What may be worse than a "case of the Mondays?" The day after a three-day weekend. Here are some steps to help ease the transition back to work.
Returning to the office on Tuesday morning will feel to many like the last day of beaches, pools, and sunshine itself. (But take heart: the last day of summer is technically weeks away.) For starters, if your coworker shares about how their kid threw up on the plane on Labor Day, don't tell them: "Sounds like someone has a case of the Tuesdays."
Tom Gimbel, president and CEO of LaSalle Network, a staffing firm based in Chicago, offers easy steps to take both during the weekend to provide a healthier transition after your time away from the office.
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Here are healthy things to consider for a smooth transition back into the workplace after a vacation.
Before Returning to the Office:
1. Create a Task List
"Employees should write down where each project stands and the immediate steps they need to take once upon return. No one wants to stress during a break, so plan everything ahead of time," Gimbel said. "Coming back to a to-do list will allow you to hit the ground running."
2. Scan Emails
"The employee may resent the fact that they have to work outside of the office, but at the end of the day, the pros outweigh the cons in dedicating an hour for managing an inbox or checking voicemails," Gimbel said.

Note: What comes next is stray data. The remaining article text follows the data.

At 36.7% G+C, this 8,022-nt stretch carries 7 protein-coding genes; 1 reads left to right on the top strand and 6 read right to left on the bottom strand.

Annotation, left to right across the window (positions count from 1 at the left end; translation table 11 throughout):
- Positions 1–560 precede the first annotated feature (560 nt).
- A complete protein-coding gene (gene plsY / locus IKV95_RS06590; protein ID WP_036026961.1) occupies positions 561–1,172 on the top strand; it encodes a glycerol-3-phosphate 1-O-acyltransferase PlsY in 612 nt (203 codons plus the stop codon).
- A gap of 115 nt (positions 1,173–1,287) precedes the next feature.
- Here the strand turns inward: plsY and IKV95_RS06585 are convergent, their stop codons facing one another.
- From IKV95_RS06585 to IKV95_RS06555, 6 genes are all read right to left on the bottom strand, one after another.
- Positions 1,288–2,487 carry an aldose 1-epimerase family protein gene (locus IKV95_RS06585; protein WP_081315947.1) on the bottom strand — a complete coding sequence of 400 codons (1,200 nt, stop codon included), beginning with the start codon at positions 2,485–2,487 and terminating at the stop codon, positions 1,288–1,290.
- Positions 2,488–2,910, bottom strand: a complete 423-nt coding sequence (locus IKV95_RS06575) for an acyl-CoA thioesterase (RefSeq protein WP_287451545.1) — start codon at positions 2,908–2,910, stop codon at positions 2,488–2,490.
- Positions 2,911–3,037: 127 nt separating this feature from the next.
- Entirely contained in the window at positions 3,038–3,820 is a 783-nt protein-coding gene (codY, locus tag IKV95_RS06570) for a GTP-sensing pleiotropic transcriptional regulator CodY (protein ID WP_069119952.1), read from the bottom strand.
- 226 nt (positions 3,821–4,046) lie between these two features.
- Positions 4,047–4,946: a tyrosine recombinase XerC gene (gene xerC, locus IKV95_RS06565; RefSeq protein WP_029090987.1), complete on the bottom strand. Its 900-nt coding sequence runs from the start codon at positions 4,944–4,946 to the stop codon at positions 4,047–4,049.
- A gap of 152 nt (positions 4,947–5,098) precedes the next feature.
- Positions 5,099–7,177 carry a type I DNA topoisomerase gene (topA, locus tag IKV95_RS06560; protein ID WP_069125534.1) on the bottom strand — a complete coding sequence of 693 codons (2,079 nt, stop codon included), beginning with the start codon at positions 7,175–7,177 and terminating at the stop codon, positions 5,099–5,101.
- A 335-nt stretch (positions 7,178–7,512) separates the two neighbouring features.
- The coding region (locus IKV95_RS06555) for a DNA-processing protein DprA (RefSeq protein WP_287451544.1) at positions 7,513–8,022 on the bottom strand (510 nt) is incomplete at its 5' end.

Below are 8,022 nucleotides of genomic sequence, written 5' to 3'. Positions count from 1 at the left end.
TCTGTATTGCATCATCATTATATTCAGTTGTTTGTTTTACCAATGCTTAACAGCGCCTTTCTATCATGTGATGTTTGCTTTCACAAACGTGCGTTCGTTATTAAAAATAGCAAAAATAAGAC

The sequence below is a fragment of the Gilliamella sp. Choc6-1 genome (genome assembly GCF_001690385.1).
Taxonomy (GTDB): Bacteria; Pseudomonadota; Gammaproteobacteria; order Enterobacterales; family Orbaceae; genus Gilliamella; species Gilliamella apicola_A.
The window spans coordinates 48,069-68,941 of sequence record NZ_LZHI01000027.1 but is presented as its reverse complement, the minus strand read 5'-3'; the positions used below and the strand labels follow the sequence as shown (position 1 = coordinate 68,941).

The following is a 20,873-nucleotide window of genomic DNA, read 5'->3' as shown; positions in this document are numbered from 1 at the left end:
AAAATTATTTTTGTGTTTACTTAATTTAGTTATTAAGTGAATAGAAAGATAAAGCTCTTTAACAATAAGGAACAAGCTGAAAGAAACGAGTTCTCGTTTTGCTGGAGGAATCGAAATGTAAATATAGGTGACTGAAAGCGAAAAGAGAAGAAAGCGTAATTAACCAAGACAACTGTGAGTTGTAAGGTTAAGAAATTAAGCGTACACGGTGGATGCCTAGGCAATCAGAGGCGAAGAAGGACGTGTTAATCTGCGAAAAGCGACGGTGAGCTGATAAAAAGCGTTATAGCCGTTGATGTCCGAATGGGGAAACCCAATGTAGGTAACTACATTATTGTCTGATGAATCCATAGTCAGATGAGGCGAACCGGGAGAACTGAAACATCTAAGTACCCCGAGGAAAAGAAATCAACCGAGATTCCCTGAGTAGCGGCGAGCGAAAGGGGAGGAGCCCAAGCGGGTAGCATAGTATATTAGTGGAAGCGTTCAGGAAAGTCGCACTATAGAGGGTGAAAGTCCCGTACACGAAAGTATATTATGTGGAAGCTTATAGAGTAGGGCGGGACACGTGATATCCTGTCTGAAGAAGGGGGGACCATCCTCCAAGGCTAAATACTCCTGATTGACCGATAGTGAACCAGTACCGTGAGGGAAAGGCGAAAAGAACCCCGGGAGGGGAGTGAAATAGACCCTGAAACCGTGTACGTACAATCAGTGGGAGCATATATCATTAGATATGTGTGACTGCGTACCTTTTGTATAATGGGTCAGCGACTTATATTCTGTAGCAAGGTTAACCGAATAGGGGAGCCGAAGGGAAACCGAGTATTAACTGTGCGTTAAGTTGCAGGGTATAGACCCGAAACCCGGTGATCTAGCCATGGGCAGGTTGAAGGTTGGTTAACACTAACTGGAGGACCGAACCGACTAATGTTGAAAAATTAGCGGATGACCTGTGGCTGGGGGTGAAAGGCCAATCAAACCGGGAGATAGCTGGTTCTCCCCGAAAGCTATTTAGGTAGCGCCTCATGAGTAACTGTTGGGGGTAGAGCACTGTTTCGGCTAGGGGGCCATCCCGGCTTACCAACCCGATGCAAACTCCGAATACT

Upon Returning to the Office:
1. Get to the Office Earlier
Gimbel suggests at least an hour earlier on their first day back to get organized.
"That way they are prepared to meet as soon as their managers get in to recap anything they’ve missed," he said. "Employees have to be laser-focused, which means putting phones away and not constantly checking social media updates or looking at the trip’s photos. They shouldn’t set themselves up for distractions."
2. Consider the Week Ahead
Before going home that first day, employees should create an agenda of what the rest of the week will entail, he suggests.
3. Consider Office Social Dynamics
It’s important that employees are empathetic to their teams who may have picked up their slack while out, he said.
"It wouldn’t hurt to write a quick thank-you note to team members who did work on their behalf. Appreciation goes a long way," he said.
4. Stay on top of Updates
If the employee works directly with clients, they should make calls to each when they return to simply catch up and recap where projects stand, regardless if coworkers filled them in or not, Gimbel said.
5. Use the Energy!
With the exception of diverted planes due to belligerent passengers, hopefully your vacations allow you to rest and recharge.
"Being on a vacation revives an employee who may have spent months at the office without taking a trip," Gimbel said. "Bring that fresh energy into the office and apply it to current projects."